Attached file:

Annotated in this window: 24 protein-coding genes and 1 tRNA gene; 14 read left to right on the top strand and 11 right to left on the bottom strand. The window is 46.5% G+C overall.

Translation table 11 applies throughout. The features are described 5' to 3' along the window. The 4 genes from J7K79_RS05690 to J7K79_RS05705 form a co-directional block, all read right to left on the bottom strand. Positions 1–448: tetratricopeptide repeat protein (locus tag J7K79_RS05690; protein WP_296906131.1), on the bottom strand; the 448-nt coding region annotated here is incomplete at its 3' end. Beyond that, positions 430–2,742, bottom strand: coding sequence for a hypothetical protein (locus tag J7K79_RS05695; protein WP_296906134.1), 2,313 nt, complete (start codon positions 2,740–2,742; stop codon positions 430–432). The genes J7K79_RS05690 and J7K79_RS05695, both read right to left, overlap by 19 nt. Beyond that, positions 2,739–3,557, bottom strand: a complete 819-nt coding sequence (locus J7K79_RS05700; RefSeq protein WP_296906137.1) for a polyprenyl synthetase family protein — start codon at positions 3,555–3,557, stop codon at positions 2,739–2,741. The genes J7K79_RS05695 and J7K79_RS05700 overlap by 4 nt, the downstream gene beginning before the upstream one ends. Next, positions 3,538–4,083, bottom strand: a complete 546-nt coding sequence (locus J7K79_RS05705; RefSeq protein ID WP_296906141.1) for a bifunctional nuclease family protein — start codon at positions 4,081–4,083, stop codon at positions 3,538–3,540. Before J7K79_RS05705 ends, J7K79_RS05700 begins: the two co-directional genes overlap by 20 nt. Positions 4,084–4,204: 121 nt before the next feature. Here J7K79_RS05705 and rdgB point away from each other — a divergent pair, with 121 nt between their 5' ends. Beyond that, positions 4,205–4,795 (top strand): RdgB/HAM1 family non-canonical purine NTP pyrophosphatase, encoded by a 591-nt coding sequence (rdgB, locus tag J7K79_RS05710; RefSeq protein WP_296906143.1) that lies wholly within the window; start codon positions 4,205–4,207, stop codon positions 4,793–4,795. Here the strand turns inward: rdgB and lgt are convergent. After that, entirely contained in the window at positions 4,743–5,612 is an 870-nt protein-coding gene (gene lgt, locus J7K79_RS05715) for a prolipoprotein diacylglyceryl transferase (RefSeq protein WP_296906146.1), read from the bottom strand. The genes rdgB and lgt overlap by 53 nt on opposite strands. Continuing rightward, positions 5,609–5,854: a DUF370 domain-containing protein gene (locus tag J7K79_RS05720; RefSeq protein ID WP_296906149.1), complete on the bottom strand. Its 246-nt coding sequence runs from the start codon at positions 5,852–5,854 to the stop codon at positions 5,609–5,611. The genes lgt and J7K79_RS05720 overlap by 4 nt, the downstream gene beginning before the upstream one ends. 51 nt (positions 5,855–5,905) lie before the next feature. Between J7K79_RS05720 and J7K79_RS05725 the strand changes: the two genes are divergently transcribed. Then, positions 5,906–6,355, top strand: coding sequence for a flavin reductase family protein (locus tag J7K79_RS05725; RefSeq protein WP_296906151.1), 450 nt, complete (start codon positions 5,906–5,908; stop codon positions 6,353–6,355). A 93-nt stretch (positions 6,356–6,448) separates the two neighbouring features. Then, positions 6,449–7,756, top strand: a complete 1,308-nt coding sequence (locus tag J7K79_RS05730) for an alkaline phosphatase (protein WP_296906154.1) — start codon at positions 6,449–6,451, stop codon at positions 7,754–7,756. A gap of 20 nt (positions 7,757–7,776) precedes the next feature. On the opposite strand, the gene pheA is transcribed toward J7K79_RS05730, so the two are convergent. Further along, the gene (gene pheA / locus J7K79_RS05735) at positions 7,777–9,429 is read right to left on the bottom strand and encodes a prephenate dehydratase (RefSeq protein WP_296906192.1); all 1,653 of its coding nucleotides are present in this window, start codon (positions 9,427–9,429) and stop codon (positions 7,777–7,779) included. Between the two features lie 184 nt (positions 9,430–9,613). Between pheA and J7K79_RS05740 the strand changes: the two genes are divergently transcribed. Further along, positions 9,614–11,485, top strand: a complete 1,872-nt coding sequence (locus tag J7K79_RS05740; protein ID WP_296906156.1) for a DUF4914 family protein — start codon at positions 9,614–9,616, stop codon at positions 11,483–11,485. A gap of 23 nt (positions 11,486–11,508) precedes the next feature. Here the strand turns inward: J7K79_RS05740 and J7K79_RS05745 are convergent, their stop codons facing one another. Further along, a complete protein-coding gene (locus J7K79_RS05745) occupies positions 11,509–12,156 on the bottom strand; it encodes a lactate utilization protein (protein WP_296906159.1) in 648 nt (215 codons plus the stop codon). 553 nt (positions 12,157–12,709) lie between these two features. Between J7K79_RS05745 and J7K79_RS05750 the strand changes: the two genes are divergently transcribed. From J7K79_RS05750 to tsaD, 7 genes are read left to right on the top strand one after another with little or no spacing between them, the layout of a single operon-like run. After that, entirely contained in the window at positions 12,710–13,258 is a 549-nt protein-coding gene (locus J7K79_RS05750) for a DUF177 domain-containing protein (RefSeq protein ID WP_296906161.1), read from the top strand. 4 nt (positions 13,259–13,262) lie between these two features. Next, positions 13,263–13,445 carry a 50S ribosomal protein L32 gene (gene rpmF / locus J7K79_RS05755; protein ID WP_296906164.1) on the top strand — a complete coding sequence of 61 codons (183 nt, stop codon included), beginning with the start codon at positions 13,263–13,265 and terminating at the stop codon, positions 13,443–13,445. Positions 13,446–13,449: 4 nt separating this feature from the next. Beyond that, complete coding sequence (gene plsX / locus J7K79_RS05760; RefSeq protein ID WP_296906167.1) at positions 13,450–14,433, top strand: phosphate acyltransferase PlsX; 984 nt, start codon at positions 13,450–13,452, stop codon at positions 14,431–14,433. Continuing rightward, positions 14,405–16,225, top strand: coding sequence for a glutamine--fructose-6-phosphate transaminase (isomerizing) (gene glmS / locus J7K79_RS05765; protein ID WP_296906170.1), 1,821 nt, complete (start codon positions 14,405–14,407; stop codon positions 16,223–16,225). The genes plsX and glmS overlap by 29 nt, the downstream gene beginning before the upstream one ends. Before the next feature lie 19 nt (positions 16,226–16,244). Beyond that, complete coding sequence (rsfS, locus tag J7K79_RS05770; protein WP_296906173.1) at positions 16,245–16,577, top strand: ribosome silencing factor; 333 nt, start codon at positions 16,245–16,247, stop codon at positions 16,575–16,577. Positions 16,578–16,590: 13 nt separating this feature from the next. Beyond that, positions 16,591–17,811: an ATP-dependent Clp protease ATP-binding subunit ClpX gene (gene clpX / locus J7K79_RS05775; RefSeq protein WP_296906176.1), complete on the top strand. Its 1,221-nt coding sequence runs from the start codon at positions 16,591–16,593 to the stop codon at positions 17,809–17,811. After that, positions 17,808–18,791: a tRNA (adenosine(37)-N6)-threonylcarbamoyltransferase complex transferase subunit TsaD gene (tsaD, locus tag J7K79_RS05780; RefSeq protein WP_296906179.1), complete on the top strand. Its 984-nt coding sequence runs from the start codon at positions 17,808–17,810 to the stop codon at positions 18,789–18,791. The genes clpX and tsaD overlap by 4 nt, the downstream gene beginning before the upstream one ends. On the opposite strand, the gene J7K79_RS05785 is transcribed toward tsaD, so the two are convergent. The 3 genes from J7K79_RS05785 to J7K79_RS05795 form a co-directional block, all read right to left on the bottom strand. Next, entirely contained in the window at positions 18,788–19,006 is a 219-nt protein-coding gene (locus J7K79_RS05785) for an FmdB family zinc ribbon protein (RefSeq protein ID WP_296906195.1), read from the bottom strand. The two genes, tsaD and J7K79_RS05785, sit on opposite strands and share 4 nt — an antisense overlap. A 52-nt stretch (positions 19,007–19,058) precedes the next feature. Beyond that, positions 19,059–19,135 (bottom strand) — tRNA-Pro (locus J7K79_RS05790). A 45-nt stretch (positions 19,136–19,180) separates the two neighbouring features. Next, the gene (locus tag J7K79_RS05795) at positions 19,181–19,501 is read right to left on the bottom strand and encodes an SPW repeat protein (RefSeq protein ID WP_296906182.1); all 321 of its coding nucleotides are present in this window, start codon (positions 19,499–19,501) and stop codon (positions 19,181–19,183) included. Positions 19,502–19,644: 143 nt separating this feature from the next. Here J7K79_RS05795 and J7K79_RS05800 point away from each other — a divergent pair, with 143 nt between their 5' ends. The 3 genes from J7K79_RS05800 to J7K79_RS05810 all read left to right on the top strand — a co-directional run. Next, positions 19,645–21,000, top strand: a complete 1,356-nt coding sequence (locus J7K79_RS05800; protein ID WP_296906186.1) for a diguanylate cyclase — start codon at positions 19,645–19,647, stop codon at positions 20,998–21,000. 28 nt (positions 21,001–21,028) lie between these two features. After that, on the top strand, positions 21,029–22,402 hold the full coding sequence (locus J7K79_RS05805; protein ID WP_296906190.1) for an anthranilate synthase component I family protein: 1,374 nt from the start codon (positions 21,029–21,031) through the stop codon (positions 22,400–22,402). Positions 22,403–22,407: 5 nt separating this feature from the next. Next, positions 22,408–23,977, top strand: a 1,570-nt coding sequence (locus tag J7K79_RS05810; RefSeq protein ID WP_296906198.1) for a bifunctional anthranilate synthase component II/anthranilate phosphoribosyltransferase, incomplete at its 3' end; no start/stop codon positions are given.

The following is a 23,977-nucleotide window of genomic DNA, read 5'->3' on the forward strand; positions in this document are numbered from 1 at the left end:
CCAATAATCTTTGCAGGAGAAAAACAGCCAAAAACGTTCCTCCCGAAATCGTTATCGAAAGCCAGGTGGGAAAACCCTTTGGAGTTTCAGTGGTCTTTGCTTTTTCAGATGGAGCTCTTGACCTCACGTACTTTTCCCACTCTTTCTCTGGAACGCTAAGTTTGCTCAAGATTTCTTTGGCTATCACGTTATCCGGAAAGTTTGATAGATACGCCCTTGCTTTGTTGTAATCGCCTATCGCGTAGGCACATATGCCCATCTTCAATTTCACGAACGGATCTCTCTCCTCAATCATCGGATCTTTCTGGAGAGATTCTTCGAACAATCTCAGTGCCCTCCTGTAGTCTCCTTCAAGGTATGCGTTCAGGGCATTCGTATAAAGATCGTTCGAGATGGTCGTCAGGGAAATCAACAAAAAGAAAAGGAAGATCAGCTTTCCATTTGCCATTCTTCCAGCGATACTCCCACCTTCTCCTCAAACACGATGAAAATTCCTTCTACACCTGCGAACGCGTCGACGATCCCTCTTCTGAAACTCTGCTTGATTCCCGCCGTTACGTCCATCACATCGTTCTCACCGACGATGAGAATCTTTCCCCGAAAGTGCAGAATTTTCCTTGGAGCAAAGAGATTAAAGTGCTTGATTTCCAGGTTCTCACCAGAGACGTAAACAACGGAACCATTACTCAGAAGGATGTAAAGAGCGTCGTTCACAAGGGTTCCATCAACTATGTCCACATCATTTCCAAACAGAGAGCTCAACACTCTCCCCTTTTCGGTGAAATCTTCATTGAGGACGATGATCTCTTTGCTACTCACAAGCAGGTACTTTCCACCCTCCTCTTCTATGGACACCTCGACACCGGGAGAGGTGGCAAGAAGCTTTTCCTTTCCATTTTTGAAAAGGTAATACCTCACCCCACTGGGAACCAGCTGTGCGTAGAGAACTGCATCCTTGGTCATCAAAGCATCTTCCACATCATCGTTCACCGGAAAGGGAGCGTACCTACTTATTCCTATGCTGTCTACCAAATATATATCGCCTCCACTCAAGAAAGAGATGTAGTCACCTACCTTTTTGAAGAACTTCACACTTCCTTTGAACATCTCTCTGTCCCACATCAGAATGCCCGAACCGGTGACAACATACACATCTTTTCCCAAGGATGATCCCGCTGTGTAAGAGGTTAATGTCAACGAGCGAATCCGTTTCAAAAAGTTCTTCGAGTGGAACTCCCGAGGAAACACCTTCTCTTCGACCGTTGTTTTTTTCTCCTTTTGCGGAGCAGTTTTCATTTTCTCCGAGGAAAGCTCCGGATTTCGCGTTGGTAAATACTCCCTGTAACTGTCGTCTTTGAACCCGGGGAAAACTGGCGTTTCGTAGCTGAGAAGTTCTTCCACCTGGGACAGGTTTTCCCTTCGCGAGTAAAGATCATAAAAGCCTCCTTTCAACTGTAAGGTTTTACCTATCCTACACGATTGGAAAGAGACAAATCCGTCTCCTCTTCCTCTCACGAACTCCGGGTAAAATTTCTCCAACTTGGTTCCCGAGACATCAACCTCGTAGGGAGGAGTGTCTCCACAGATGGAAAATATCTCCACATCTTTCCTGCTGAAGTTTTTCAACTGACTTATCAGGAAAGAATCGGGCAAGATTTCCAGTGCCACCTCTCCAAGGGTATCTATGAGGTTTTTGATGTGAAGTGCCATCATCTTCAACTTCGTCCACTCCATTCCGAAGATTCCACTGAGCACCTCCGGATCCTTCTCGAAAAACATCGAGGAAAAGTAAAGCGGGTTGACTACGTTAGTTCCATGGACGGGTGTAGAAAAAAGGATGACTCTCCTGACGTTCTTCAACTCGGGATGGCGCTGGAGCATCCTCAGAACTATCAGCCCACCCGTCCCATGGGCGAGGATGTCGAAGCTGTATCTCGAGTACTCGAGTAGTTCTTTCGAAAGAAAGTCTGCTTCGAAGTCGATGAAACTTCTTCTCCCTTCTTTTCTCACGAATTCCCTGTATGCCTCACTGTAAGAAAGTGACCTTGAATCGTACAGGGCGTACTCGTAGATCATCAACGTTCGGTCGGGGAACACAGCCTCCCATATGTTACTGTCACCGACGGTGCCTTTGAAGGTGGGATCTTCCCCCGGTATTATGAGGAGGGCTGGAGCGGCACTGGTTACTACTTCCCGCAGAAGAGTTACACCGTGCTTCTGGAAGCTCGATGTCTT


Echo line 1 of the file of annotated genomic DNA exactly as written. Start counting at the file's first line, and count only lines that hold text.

Annotated in this window: 24 protein-coding genes and 1 tRNA gene; 14 read left to right on the top strand and 11 right to left on the bottom strand. The window is 46.5% G+C overall.